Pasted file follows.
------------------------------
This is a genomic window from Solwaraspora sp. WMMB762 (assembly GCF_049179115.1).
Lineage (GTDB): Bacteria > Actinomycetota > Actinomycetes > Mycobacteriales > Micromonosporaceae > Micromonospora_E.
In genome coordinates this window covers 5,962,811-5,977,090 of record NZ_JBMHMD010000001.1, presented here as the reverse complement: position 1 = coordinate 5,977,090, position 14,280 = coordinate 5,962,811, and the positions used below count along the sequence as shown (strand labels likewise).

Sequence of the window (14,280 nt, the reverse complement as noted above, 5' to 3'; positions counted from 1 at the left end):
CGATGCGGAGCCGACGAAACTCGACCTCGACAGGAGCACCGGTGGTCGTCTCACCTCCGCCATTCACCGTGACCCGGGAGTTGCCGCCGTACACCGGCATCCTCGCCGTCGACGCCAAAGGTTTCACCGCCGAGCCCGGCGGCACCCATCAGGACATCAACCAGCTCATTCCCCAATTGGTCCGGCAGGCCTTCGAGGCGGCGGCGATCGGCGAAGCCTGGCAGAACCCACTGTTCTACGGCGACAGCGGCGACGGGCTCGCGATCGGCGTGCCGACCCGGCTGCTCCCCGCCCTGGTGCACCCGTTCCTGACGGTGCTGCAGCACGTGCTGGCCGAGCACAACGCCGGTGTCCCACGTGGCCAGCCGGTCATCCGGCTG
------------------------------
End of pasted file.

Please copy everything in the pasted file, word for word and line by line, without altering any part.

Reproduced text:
This is a genomic window from Solwaraspora sp. WMMB762 (assembly GCF_049179115.1).
Lineage (GTDB): Bacteria > Actinomycetota > Actinomycetes > Mycobacteriales > Micromonosporaceae > Micromonospora_E.
In genome coordinates this window covers 5,962,811-5,977,090 of record NZ_JBMHMD010000001.1, presented here as the reverse complement: position 1 = coordinate 5,977,090, position 14,280 = coordinate 5,962,811, and the positions used below count along the sequence as shown (strand labels likewise).

Sequence of the window (14,280 nt, the reverse complement as noted above, 5' to 3'; positions counted from 1 at the left end):
CGATGCGGAGCCGACGAAACTCGACCTCGACAGGAGCACCGGTGGTCGTCTCACCTCCGCCATTCACCGTGACCCGGGAGTTGCCGCCGTACACCGGCATCCTCGCCGTCGACGCCAAAGGTTTCACCGCCGAGCCCGGCGGCACCCATCAGGACATCAACCAGCTCATTCCCCAATTGGTCCGGCAGGCCTTCGAGGCGGCGGCGATCGGCGAAGCCTGGCAGAACCCACTGTTCTACGGCGACAGCGGCGACGGGCTCGCGATCGGCGTGCCGACCCGGCTGCTCCCCGCCCTGGTGCACCCGTTCCTGACGGTGCTGCAGCACGTGCTGGCCGAGCACAACGCCGGTGTCCCACGTGGCCAGCCGGTCATCCGGCTG